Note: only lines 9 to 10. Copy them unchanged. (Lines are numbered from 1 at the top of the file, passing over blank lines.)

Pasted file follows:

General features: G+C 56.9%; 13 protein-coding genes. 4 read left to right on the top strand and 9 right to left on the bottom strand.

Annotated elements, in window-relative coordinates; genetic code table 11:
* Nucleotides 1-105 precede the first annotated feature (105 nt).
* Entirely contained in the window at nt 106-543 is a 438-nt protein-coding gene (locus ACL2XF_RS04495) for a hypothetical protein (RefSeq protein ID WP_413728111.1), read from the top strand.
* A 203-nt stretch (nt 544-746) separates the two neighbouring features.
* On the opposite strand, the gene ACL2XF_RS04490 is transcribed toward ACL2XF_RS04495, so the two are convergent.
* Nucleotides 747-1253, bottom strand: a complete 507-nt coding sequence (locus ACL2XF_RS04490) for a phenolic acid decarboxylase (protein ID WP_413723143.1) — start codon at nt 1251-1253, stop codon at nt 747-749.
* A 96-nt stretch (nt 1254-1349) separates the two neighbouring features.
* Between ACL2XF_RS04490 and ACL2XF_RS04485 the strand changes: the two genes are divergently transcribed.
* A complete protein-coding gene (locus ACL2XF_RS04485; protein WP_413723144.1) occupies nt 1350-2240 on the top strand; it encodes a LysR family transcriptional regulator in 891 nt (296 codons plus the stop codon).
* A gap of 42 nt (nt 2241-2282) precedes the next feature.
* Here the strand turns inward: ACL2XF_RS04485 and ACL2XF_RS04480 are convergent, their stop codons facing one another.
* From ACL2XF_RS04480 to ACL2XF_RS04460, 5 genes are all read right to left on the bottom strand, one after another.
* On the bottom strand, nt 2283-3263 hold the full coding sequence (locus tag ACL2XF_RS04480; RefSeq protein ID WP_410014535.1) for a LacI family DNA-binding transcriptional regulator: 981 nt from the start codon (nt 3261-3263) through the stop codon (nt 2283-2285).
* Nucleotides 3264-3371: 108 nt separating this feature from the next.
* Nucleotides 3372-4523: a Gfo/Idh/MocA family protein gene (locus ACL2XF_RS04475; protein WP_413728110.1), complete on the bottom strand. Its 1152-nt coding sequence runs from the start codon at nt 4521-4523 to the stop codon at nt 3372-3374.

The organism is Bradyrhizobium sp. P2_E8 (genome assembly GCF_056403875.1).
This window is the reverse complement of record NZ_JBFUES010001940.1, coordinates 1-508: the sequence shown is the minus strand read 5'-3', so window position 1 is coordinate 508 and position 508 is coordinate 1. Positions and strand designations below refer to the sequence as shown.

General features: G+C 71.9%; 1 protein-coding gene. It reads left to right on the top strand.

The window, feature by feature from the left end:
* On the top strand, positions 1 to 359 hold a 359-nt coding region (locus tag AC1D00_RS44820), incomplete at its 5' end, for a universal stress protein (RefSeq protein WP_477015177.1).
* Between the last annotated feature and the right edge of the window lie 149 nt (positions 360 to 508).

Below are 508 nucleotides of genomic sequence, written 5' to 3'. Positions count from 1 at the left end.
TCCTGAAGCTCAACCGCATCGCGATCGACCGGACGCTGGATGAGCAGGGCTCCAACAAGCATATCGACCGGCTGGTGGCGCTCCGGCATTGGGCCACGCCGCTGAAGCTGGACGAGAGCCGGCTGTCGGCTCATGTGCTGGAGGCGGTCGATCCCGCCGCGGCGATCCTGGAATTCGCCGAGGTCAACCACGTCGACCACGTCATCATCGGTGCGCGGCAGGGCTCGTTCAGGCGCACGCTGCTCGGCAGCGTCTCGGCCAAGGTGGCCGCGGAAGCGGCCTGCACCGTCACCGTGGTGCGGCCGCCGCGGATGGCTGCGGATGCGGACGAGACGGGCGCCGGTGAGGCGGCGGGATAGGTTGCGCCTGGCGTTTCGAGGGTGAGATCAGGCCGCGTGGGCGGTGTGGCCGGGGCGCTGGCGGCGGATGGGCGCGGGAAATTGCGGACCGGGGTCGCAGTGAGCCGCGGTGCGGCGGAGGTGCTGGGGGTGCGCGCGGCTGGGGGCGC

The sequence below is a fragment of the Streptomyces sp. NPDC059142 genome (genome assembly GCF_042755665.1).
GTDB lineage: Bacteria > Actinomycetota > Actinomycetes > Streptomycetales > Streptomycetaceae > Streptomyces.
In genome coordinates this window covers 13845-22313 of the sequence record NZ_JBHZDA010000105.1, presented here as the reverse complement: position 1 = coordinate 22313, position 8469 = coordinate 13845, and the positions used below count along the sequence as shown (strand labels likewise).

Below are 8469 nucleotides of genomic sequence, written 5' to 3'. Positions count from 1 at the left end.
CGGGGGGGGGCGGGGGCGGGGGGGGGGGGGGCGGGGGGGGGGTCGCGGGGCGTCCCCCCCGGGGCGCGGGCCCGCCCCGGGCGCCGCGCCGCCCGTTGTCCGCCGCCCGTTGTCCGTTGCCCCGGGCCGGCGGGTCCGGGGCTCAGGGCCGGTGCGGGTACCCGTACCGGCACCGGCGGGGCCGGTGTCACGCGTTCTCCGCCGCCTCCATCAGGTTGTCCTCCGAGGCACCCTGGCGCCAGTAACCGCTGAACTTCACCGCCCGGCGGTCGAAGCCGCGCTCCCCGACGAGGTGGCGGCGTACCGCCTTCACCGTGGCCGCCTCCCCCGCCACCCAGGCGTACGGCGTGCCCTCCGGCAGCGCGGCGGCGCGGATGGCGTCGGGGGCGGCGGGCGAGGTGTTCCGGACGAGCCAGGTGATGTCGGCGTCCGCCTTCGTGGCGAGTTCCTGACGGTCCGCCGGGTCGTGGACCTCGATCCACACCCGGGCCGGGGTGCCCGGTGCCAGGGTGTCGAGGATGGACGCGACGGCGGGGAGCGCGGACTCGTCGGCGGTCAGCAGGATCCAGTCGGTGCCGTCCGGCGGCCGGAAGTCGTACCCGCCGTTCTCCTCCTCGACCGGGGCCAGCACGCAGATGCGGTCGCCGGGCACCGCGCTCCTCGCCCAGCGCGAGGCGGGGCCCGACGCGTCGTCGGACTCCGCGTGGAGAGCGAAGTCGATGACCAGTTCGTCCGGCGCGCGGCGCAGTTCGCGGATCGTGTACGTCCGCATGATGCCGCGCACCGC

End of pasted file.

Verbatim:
* Between ACL2XF_RS04490 and ACL2XF_RS04485 the strand changes: the two genes are divergently transcribed.
* A complete protein-coding gene (locus ACL2XF_RS04485; protein WP_413723144.1) occupies nt 1350-2240 on the top strand; it encodes a LysR family transcriptional regulator in 891 nt (296 codons plus the stop codon).